Friday, August 8, 2008

Verbal Shorthand

Friday, August 8, 2008

D asks, “Do you still love me?” I answer, “Very much. So you need to go now?” He replies, “How much? Two pesos?” I say, “Two-fifty, walang maski-maski.

That’s how our daily space-distanciated conversations usually end. For other couples, the question “do you still love me” requires a yes or no answer and means just that. To us it means something else. Whenever D utters that dreaded line, it’s an indication that he has to go. It’s his way of saying “bye-bye for now.”

The bulk of our relationship being conducted in a distance, we had unknowingly built some sort of verbal shorthand that consists of witticisms turned into truisms, adages made into jokes, and hackneyed phrases transformed into honored maxims. Lilipas din yan, beer volcanoes and female strippers, mag-check out kang mag-isa mo, walang maski-maski, and finding a pantalan are just some of them. In this bizarre system of quick allusions and sly winks that do not need any further referencing or elaboration, we continually create our own language and pay homage to each other's bizarreness.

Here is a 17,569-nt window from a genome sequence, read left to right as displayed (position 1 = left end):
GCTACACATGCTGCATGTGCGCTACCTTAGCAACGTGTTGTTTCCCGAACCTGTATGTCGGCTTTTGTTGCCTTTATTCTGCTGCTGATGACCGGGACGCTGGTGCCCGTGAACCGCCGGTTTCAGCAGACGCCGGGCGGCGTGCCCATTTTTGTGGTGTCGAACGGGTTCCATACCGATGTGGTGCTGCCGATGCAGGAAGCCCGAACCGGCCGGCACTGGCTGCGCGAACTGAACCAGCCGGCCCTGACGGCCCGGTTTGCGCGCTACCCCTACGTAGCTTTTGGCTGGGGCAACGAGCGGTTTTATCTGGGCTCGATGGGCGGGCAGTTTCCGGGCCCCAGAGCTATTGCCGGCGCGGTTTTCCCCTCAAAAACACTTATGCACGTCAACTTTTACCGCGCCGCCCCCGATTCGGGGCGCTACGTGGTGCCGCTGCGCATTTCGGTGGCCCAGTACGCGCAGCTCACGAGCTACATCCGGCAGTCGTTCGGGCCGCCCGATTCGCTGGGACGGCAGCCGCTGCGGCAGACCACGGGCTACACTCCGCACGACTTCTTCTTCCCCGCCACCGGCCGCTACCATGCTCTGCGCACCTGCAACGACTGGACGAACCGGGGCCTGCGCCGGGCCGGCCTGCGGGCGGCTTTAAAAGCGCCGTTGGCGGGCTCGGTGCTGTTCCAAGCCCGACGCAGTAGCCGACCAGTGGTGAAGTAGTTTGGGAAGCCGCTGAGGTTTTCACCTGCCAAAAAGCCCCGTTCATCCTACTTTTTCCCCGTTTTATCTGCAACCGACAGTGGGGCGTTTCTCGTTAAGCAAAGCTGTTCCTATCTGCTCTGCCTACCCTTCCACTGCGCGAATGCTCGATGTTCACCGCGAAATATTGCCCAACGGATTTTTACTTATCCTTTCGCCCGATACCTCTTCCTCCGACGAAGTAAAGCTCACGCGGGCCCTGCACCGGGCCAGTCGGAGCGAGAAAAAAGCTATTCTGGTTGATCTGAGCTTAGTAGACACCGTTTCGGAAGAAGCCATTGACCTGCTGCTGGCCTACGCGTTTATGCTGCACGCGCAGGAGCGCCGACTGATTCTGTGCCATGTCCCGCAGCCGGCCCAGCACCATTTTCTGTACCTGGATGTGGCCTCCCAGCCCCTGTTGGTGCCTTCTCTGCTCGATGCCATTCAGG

Anonymous said...

Normal is boring. Yay to bizarreness! I guess it's expected that when two people form a close bond, words understandable to the masses aren't necessary.

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